When renting makes sense

Homeownership has long been touted as the American Dream; yet it is not necessarily the best choice for all Americans. Despite the decline in the housing market, owning a home can have its privileges. However, there are some situations where it makes more sense to rent. Before you make a decision to purchase your own home, it is important to know that there are some situations where it may make sense to rent.

For example, it might make sense to rent if you have less-than-perfect credit. Unfortunately, not everyone qualifies for the best interest rates. Before you get locked in to a 30-year commitment, you may want to improve your standing by paying down debt and establishing a good credit history. Renting may give you the time to need to accomplish these goals.

You might be a good candidate for a rental if you do not plan to be in your residence for more than a few years. The initial cost of buying a home is steep and may only be a good investment if you have the time to pay down some of your mortgage debt. Renting, on the other hand, does not normally require you to pay realtor fees or closing costs making frequent moves less costly.

You might want to put off homeownership if you’re not prepared for all the responsibilities of owning. Caring for a home takes a lot of time, energy and money. When analyzing your situation, don’t forget to consider insurance requirements, home repair and maintenance needs, and association obligations. In contrast, maintenance costs are often included in the price of rent.

You should definitely rent if you can not tolerate risky investments. In general, home values have risen over the past few years. However, this is not necessarily the case in all areas and in all economic times. In fact, many experts are predicting that we will soon see home values that remain steady (or even fall) in some areas. As a renter, the risk of ownership falls with the landlord.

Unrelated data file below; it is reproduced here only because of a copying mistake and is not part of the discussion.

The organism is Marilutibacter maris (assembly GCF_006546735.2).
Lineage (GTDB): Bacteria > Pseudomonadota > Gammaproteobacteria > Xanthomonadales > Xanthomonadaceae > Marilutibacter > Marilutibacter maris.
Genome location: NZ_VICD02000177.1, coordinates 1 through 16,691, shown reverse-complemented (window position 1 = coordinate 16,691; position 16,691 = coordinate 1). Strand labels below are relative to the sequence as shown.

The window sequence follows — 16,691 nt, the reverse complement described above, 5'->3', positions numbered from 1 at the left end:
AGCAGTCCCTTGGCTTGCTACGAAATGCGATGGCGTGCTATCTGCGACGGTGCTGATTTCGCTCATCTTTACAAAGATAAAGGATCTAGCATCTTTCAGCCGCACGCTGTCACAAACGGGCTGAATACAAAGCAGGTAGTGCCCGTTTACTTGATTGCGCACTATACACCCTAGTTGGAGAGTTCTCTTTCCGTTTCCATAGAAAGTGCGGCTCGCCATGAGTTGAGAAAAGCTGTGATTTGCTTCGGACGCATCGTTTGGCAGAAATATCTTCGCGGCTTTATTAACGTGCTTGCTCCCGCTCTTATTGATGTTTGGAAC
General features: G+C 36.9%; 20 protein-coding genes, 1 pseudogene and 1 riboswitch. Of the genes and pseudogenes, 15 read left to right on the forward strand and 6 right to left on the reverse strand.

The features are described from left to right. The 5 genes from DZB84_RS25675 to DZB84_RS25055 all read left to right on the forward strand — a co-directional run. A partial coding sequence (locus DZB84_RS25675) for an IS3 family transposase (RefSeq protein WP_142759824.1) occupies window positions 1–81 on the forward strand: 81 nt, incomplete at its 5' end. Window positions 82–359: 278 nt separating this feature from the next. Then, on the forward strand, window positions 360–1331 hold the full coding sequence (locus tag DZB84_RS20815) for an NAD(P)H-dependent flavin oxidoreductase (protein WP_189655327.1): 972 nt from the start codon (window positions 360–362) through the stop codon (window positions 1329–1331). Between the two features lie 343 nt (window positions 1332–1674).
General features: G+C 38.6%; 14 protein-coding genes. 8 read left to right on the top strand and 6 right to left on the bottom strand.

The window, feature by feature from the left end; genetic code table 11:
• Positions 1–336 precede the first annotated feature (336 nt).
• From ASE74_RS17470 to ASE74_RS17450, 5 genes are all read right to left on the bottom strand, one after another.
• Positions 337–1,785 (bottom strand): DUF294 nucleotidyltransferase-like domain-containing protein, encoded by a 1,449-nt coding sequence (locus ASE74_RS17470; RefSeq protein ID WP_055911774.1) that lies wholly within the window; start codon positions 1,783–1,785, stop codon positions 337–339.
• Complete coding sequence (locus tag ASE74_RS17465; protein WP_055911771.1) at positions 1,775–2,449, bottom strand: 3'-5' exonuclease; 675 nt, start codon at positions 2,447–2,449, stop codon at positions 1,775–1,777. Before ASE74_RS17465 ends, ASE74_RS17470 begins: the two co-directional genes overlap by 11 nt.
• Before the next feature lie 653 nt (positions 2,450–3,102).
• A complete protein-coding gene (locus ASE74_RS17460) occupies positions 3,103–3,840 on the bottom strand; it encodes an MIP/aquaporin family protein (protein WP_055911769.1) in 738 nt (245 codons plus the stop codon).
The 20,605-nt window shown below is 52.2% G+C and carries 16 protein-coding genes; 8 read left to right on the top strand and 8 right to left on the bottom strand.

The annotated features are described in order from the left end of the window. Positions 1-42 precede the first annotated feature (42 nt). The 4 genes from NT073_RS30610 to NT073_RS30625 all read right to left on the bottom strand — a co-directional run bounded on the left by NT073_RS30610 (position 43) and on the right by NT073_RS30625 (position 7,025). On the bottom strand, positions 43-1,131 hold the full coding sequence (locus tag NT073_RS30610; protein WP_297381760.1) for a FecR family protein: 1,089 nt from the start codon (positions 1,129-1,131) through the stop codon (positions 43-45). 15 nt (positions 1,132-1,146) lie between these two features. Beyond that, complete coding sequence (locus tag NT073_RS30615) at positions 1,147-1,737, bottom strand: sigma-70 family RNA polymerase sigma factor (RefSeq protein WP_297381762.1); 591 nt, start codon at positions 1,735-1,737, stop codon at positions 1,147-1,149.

Another good reason to rent is if money management skills need improvement. A home loan is probably the largest debt that most people incur and the decision to commit to this big-ticket item should be taken seriously. Since most people’s housing costs consume 20-33 percent of their budgets, you need to be certain you can continually meet this responsibility.

Finally, you can rest assured that your homework and preparation will help to enjoy your dream home—regardless of whether you choose to rent or own.

Kim McGrigg is the former Manager of Community and Media Relations for MMI.

  • The Consumer Federation of America (CFA) is an association of nonprofit consumer organizations that was established in 1968 to advance the consumer interest through research, advocacy, and education. Today, nearly 300 of these groups participate in the federation and govern it through their representatives on the organization's Board of Directors.

  • The mission of the U.S. Department of Housing and Urban Development (HUD) is to create strong, sustainable, inclusive communities and quality affordable homes for all. HUD works to strengthen the housing market in order to bolster the economy and protect consumers; meet the need for quality affordable rental homes; utilize housing as a platform for improving quality of life; and build inclusive and sustainable communities free from discrimination.

  • The Council on Accreditation (COA) is an international, independent, nonprofit, human service accrediting organization. Their mission is to partner with human service organizations worldwide to improve service delivery outcomes by developing, applying, and promoting accreditation standards.

  • The National Foundation for Credit Counseling® (NFCC®), founded in 1951, is the nation’s largest and longest-serving nonprofit financial counseling organization. The NFCC’s mission is to promote the national agenda for financially responsible behavior, and build capacity for its members to deliver the highest-quality financial education and counseling services.